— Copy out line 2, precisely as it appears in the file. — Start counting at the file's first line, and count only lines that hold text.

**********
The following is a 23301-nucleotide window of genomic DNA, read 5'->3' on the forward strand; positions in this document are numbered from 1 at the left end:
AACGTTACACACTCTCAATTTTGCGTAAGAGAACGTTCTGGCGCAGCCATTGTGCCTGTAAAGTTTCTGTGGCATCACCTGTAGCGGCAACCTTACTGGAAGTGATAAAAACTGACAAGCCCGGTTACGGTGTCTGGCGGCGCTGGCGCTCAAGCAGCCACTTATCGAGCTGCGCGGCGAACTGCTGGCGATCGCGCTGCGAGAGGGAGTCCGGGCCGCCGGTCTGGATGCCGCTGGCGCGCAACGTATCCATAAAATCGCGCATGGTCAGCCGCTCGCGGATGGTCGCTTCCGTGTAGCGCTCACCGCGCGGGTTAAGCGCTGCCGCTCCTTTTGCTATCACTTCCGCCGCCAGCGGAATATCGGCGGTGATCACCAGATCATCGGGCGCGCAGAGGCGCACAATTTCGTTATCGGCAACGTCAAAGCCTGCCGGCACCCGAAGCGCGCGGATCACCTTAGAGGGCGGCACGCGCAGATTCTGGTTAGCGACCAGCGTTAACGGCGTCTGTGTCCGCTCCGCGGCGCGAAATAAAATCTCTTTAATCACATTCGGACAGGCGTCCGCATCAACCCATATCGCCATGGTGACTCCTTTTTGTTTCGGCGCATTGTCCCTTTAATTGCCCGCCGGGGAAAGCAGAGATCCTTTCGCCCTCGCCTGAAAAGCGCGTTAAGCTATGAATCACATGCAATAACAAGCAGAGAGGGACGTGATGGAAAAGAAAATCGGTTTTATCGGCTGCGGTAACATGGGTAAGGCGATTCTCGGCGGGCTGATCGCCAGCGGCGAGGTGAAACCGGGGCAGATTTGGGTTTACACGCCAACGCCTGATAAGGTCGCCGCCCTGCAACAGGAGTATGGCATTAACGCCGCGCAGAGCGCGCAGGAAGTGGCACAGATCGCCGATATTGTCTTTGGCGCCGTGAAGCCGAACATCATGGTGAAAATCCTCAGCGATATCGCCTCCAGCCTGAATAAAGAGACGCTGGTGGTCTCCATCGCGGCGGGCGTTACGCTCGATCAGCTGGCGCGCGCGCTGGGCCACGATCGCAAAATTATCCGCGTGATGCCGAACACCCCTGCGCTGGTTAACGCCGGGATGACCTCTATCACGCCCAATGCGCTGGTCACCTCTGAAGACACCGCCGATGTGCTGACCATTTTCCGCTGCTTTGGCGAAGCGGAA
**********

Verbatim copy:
AACGTTACACACTCTCAATTTTGCGTAAGAGAACGTTCTGGCGCAGCCATTGTGCCTGTAAAGTTTCTGTGGCATCACCTGTAGCGGCAACCTTACTGGAAGTGATAAAAACTGACAAGCCCGGTTACGGTGTCTGGCGGCGCTGGCGCTCAAGCAGCCACTTATCGAGCTGCGCGGCGAACTGCTGGCGATCGCGCTGCGAGAGGGAGTCCGGGCCGCCGGTCTGGATGCCGCTGGCGCGCAACGTATCCATAAAATCGCGCATGGTCAGCCGCTCGCGGATGGTCGCTTCCGTGTAGCGCTCACCGCGCGGGTTAAGCGCTGCCGCTCCTTTTGCTATCACTTCCGCCGCCAGCGGAATATCGGCGGTGATCACCAGATCATCGGGCGCGCAGAGGCGCACAATTTCGTTATCGGCAACGTCAAAGCCTGCCGGCACCCGAAGCGCGCGGATCACCTTAGAGGGCGGCACGCGCAGATTCTGGTTAGCGACCAGCGTTAACGGCGTCTGTGTCCGCTCCGCGGCGCGAAATAAAATCTCTTTAATCACATTCGGACAGGCGTCCGCATCAACCCATATCGCCATGGTGACTCCTTTTTGTTTCGGCGCATTGTCCCTTTAATTGCCCGCCGGGGAAAGCAGAGATCCTTTCGCCCTCGCCTGAAAAGCGCGTTAAGCTATGAATCACATGCAATAACAAGCAGAGAGGGACGTGATGGAAAAGAAAATCGGTTTTATCGGCTGCGGTAACATGGGTAAGGCGATTCTCGGCGGGCTGATCGCCAGCGGCGAGGTGAAACCGGGGCAGATTTGGGTTTACACGCCAACGCCTGATAAGGTCGCCGCCCTGCAACAGGAGTATGGCATTAACGCCGCGCAGAGCGCGCAGGAAGTGGCACAGATCGCCGATATTGTCTTTGGCGCCGTGAAGCCGAACATCATGGTGAAAATCCTCAGCGATATCGCCTCCAGCCTGAATAAAGAGACGCTGGTGGTCTCCATCGCGGCGGGCGTTACGCTCGATCAGCTGGCGCGCGCGCTGGGCCACGATCGCAAAATTATCCGCGTGATGCCGAACACCCCTGCGCTGGTTAACGCCGGGATGACCTCTATCACGCCCAATGCGCTGGTCACCTCTGAAGACACCGCCGATGTGCTGACCATTTTCCGCTGCTTTGGCGAAGCGGAA